If love for God is the heart and soul of biblical leadership, then example is the conduit. Each time Jesus asks Peter, “Do you love Me?” He immediately exhorts Peter to prove it. “If you love Me, shepherd My sheep.” Peter would have to earn the right to be followed by being an example. And, remarkably, that he does!
- He took the initiative in gathering believers and selecting a replacement for Judas (Acts 1)
- He reiterated the gospel boldly in the face of certain persecution and called others to obey God rather than men (Acts 2–5)
- He left his comfort zone to evangelize cross-culturally (Acts 10), fully aware that criticism would inevitably follow (Acts 11)
- He defended God's holiness (Acts 5, 15)
- He accepted correction when confronted by Paul (Gal 2; 2 Peter 3:15-16)
Holiness is a powerful and crucial partner in the proclamation of the gospel. Peter was a model of servant leadership. He proved his love for Christ by obeying His commandments (John 14:15). His life not only declared the gospel but also exemplified the gospel. As it was with Peter, so it is with us.
Holiness is a powerful and crucial partner in the proclamation of the gospel.
A life of holiness makes the gospel visible, not just audible. An old Puritan saying puts it this way: “Your preaching can pound nails into the boards of men's hearts, but it is your life that will pound them deep."
Die to Self
The mentality of a servant leader must be dying to self. Jesus continues His conversation with Peter by saying, "‘Truly, truly, I say to you, when you were younger, you used to gird yourself and walk wherever you wished; but when you grow old, you will stretch out your hands and someone else will gird you, and bring you where you do not wish to go.’ Now this He said signifying by what kind of death he would glorify God. And when he had spoken this, He said to him, ‘Follow me’” (John 21:18–19). Beginning with “truly, truly,” Jesus emphatically announces Peter’s new ministry trajectory—unexpected dangers, far-reaching responsibilities, and certain martyrdom. Peter would need to sacrifice himself to God’s plan.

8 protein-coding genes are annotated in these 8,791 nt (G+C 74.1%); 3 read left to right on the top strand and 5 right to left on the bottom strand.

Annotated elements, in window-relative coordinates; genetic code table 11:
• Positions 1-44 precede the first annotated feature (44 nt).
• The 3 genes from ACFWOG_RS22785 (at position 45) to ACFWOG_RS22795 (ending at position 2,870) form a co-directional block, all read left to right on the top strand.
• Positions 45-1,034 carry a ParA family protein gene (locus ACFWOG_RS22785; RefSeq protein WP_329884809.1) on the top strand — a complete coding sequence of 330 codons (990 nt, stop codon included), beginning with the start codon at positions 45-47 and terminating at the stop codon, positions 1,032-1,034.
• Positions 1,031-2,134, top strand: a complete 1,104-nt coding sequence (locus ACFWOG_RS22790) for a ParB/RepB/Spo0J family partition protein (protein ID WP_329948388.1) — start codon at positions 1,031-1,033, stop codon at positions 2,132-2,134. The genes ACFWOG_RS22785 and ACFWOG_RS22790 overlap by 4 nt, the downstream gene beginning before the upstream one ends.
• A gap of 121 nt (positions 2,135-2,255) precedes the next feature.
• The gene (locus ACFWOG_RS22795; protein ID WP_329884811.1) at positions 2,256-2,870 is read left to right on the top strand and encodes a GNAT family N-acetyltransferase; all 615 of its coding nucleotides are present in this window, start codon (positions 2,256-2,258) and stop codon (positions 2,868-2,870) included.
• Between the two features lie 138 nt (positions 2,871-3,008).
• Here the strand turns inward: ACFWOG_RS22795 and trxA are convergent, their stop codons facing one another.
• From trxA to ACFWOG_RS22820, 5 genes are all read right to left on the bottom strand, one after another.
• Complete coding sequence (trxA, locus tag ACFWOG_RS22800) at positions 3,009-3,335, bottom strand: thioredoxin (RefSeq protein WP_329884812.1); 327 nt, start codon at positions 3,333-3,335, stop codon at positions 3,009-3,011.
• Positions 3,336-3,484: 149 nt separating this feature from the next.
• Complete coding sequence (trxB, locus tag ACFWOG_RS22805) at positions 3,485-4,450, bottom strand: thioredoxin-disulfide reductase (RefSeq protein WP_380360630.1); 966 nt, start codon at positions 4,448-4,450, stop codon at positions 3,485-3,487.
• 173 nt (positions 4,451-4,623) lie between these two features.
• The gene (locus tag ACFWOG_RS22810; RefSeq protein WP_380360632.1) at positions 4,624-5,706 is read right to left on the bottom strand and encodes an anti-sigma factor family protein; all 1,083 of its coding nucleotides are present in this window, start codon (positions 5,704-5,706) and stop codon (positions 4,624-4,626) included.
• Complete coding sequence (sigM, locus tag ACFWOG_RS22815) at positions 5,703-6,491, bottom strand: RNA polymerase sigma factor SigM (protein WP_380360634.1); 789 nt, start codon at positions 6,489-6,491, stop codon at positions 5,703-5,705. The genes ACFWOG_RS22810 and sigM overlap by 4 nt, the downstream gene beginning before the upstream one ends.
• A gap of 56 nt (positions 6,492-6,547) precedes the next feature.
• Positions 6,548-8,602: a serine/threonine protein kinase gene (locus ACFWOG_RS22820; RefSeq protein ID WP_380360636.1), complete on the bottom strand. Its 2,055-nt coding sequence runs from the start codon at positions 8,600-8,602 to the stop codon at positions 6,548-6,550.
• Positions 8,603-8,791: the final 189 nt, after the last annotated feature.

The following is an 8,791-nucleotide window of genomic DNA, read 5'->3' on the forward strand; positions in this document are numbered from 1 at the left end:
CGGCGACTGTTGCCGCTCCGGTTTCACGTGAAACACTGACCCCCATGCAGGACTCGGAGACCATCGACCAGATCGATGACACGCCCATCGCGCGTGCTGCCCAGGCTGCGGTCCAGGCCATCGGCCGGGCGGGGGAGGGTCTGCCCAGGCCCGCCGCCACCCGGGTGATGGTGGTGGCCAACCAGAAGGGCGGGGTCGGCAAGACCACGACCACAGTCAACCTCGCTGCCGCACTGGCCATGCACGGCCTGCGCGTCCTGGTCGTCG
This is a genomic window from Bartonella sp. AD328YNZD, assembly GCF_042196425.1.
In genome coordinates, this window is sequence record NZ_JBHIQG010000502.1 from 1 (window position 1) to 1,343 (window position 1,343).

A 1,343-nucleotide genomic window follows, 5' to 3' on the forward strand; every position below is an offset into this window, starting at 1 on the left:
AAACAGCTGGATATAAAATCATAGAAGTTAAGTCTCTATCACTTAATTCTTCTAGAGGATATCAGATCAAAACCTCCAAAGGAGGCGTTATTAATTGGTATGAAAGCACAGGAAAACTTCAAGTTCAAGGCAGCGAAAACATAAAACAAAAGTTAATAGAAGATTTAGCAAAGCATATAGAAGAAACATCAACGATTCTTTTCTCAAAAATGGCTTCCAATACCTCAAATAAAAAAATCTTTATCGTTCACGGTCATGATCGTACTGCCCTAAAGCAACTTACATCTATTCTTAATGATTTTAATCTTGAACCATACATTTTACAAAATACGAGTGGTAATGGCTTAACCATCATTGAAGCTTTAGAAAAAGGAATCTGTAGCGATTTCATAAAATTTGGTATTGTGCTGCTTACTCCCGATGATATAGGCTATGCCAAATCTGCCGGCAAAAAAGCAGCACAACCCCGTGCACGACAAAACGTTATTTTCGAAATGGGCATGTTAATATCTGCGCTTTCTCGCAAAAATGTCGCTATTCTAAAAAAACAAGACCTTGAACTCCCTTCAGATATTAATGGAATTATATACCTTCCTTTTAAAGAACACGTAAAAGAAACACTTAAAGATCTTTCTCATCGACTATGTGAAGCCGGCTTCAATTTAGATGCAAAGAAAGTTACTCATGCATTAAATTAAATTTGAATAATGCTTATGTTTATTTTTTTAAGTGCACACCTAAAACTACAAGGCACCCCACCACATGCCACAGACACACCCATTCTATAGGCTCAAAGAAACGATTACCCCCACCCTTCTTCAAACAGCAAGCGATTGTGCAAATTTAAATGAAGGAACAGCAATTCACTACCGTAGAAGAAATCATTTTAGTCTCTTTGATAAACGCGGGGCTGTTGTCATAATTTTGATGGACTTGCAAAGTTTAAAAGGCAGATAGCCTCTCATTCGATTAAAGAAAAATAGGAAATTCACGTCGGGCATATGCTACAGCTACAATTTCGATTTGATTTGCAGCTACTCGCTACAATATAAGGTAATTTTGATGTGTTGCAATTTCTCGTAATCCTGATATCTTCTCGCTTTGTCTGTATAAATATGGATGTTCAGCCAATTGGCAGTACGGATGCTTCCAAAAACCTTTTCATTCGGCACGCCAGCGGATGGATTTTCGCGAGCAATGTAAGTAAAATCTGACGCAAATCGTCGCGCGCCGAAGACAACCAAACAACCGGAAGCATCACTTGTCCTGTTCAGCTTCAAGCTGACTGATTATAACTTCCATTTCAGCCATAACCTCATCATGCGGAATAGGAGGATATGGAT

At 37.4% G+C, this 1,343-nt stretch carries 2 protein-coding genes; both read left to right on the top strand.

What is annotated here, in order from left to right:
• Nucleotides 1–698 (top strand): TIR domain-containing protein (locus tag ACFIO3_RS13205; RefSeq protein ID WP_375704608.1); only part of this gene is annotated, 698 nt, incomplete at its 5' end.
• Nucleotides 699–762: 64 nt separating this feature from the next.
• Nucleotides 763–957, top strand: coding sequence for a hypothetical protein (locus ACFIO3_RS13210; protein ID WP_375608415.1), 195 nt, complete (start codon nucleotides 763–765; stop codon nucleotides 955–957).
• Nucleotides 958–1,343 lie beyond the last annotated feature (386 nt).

True leadership in ministry requires dying to self, doing what God has ordained.
The command is a present imperative. "Keep on following Me.” In other words, “if you truly love Me, you must keep on following Me." When Jesus began His ministry, He called Peter to follow Him, to “become a fisher of men” (Mark 1:17). Here, Jesus expands that summons—a call to sacrifice, self-denial, and unreserved faithfulness and loyalty. About a century ago, U.S. President Woodrow Wilson aptly noted, “Loyalty means nothing unless it has at its heart the absolute principle of self-sacrifice.” That is what Jesus asks of anyone who would follow Him, to humbly say yes to God’s sovereign providence.
Biblical leadership hinges on a servanthood that is motivated by love for God, lived out through humble example, and saturated with a mentality of self-sacrifice. The question this text calls us to answer is, “What kind of leader will you be?”
[Editor's note: This post was originally published in January 2018 and has been updated.]